Nicolas Malebranche was the chief Cartesian philosopher of the late seventeenth century. He was a member of the Augustinian religious order of the Oratory in Paris, where he originally devoted himself to the studies of ecclesiastical history, biblical criticism, and Hebrew. At the age of twenty-six, he came across a work by René Descartes and was so impressed by its method and the theory it contained that he devoted the next several years to studying Cartesian philosophy and mathematics. The first fruits of these studies appeared in 1674-1675 in his famous work De la recherche de la vérité (1674-1675, 6th ed. 1712; Treatise Concerning the Search After Truth, 1694, best known as The Search After Truth), in which he developed his modified version of Cartesian philosophy. The work was immediately successful and was translated into several languages, including English. It was studied and discussed by major thinkers everywhere and soon led to a series of polemical controversies between Malebranche and his opponents. His Dialogues on Metaphysics and on Religion presents a more literary and definitive version of his theory, as well as answers to many of his critics. It has remained the most popular expression of Malebranche’s theory of knowledge and his metaphysics.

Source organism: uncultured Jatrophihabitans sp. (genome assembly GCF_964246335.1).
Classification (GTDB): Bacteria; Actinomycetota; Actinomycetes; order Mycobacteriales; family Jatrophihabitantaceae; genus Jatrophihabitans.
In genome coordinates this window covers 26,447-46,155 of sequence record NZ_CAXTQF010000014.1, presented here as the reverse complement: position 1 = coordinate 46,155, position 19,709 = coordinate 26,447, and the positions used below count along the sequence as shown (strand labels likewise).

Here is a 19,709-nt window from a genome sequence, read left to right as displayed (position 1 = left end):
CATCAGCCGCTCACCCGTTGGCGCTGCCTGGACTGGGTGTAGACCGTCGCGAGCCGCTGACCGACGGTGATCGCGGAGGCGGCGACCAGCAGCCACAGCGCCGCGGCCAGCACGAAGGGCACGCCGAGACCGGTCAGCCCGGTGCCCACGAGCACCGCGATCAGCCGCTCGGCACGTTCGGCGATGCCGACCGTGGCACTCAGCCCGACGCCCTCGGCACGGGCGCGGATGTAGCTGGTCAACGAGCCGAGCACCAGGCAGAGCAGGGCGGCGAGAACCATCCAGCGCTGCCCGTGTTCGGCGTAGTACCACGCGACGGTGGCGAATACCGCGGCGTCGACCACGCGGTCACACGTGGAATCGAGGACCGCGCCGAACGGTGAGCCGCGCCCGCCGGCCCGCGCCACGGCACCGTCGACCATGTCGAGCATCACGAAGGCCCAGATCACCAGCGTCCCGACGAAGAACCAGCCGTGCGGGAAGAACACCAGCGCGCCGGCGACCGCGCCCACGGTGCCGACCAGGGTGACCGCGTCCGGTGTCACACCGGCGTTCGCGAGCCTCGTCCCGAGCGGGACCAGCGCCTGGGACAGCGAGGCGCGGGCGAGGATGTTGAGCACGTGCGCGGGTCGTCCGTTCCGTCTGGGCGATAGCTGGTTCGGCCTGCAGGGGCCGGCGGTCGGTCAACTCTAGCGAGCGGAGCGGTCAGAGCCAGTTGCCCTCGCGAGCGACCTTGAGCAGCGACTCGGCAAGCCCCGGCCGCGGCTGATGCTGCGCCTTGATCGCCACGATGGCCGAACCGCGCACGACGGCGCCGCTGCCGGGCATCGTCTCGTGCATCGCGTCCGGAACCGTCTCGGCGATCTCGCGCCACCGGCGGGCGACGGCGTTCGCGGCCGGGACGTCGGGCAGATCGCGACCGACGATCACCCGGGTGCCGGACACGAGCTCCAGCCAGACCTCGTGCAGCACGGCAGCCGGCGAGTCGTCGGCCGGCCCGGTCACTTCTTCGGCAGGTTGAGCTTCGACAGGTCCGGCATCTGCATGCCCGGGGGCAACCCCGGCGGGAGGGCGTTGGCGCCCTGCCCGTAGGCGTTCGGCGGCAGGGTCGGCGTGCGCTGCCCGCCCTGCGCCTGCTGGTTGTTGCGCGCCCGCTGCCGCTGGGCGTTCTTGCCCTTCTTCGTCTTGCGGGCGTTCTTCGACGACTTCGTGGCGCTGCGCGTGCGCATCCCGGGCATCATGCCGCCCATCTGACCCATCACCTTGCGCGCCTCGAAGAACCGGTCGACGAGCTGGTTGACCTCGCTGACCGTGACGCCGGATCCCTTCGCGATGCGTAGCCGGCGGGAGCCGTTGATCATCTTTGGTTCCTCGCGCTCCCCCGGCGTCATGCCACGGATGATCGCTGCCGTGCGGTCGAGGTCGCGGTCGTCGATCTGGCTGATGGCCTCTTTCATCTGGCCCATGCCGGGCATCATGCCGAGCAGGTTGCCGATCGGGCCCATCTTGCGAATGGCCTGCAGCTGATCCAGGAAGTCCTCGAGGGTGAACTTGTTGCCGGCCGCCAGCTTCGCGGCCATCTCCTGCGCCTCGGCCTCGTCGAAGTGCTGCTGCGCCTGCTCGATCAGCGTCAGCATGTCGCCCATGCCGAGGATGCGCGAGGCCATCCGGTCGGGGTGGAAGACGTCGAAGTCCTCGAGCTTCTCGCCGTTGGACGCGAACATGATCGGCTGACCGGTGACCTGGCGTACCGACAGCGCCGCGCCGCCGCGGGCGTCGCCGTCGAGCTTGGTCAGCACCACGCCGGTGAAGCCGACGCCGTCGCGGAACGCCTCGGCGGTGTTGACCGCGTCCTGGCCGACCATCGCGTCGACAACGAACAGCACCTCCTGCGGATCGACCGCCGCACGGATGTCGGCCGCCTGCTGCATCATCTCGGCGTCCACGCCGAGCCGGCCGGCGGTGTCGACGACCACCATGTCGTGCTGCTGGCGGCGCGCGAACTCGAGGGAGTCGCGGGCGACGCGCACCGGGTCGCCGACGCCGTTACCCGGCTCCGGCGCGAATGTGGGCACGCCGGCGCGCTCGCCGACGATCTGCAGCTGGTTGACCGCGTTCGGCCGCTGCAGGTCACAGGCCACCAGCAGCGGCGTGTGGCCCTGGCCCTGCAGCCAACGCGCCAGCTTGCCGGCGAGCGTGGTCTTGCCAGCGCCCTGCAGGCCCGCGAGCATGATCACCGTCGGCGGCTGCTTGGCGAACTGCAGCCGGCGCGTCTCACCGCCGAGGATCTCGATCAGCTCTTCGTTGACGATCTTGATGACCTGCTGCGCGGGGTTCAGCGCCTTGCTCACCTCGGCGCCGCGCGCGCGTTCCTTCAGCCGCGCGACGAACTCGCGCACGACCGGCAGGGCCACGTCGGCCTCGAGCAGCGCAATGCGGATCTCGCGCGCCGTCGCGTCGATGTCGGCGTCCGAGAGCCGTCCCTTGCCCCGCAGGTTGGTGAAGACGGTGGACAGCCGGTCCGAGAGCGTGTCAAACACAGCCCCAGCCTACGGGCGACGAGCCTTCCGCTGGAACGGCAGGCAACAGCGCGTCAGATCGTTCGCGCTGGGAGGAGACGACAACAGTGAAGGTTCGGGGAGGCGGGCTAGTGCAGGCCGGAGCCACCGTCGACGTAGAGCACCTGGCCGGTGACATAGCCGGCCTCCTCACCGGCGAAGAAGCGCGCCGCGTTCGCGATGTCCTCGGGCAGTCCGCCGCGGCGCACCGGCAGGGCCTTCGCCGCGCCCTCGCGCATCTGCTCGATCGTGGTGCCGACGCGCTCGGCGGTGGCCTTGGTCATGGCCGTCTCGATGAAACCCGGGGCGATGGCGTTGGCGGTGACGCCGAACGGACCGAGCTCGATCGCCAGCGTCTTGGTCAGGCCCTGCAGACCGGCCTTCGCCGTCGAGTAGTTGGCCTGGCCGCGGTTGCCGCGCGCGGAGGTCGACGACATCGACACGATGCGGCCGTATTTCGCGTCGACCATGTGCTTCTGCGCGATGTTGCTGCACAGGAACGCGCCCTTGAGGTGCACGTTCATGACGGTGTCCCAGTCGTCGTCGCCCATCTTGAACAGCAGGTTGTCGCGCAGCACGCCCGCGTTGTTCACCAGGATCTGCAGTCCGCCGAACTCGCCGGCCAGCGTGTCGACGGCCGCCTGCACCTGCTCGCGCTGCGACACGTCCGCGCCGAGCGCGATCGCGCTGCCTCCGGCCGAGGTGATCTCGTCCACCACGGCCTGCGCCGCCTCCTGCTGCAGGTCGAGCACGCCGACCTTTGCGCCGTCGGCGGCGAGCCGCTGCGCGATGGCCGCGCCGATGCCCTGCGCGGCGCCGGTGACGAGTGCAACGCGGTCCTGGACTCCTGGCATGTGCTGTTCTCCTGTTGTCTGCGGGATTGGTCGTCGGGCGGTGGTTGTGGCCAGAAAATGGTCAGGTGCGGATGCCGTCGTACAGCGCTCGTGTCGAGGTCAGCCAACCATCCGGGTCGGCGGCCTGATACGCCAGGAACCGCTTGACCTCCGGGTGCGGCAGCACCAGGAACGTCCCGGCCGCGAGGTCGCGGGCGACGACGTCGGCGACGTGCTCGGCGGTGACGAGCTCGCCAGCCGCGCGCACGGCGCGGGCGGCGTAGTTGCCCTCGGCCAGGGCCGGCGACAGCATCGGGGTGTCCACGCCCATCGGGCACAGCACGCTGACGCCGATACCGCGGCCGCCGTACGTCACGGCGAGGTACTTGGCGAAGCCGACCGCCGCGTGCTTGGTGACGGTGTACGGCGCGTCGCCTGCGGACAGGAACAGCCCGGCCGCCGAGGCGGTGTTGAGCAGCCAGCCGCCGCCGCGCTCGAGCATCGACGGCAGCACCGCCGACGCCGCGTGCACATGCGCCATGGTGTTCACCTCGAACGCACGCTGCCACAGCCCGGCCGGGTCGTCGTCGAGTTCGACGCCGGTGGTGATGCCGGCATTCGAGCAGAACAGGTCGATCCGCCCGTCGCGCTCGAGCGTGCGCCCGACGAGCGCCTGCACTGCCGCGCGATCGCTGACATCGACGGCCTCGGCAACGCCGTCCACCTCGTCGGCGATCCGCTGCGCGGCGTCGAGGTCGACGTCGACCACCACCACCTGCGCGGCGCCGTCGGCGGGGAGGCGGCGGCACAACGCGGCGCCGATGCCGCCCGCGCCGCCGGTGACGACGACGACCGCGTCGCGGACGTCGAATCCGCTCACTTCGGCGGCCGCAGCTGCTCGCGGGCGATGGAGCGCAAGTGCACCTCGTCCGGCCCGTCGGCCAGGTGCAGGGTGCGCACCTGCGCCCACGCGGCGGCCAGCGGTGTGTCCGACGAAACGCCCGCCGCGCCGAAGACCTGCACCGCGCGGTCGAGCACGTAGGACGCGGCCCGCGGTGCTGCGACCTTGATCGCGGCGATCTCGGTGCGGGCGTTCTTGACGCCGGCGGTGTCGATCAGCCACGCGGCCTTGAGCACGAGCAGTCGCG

Malebranche’s views were tremendously influential in their own day. For a period, he was the most important metaphysician in Europe, providing the theory that was debated everywhere. Among the thinkers who were greatly influenced by Malebranche’s views were Irish philosopher George Berkeley and Scottish skeptic David Hume. Although his works were severely criticized by the Jesuits, and some of his writings were placed on the Roman Catholic Church’s Index of Prohibited Books, Malebranche had, and continues to have, an enormous influence among French philosophers.